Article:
Veterans experience a number of challenges when they return home from war. They must reintegrate into society, both socially and emotionally. Often, they face barriers to employment because of injuries sustained during deployment. And veterans sometimes have psychological problems that make it difficult for them to smoothly transition back into family life. The most common mental health issues that veterans face are posttraumatic stress (PTSD) and depression. Because a majority of veterans receive their health care services from the Veterans Administration, it is imperative that PTSD and depression are treated in the most effective manner through these facilities. Sara L. Kornfield of the Mental Illness Research, Education and Clinical Center at the Philadelphia VA Medical Center recently conducted a study based on the new model of care for veterans, the Primary Care-Mental Health Integration (PC-MHI) model. She wanted to see if the current methods used in this model were the most beneficial options for veterans with PTSD and depression.
Kornfield evaluated 141 veterans who had subclinical levels of PTSD. The veterans were categorized into two groups: those from the recent wars in Iraq and Afghanistan (recent war veterans, or RWV), and those who were not deployed in those wars (nonrecent war veterans, or non-RWV). Kornfield found that the most common symptom exhibited by the RWV was arousal, while the most common symptom among the non-RWV participants was avoidance. Both groups demonstrated high levels of depression. This raised concern for Kornfield because the first course of treatment for subclinical symptoms of PTSD in the new model is to target avoidance. Because the most distressed veterans—those who recently returned from war—exhibited arousal symptoms more often than avoidance symptoms, Kornfield believes the current treatment approach may not be adequately meeting their needs.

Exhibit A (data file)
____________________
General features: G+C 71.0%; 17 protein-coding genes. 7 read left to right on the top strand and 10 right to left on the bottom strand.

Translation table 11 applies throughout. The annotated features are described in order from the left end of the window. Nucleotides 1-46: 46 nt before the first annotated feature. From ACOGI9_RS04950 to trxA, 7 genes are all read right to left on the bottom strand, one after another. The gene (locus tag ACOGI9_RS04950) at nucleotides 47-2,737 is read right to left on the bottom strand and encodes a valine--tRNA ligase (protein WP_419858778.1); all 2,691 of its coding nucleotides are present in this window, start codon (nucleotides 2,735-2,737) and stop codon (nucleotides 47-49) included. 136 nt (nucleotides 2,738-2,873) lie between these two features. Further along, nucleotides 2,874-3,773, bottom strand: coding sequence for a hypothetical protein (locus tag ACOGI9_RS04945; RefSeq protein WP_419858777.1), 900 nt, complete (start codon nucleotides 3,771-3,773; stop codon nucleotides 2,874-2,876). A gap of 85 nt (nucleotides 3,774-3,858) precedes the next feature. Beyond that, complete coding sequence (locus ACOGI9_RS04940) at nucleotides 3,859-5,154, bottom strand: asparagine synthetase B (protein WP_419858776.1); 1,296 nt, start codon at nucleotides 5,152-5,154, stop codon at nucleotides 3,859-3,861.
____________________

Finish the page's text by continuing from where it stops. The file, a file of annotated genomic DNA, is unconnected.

Although avoidance may not have set in as a symptom in the RWV participants, the fact arousal presented the biggest problem for them should make it the primary target of intervention and treatment. Kornfield notes that strategies that work to minimize avoidance, such as prolonged exposure, take several weeks to produce effects. This may not be the best course of action for many of the veterans receiving brief treatments in this new model of primary and mental health care integration. “For these veterans, treatments that target reexperiencing symptoms and/or comorbid depression may be more effective,” Kornfield said. She suggests that future work look at mindfulness and behavior activation as alternative, and potentially more beneficial, avenues of treatment for veterans of recent wars who are experiencing subclinical levels of PTSD.
Kornfield, Sara L., Johanna Klaus, Caroline McKay, Amy Helstrom, and David Oslin. Subsyndromal posttraumatic stress disorder symptomatology in primary care military veterans: Treatment implications. Psychological Services 9.4 (2012): 383-89. Print.
© Copyright 2012 GoodTherapy.org. All rights reserved.
The preceding article was solely written by the author named above. Any views and opinions expressed are not necessarily shared by GoodTherapy.org. Questions or concerns about the preceding article can be directed to the author or posted as a comment below.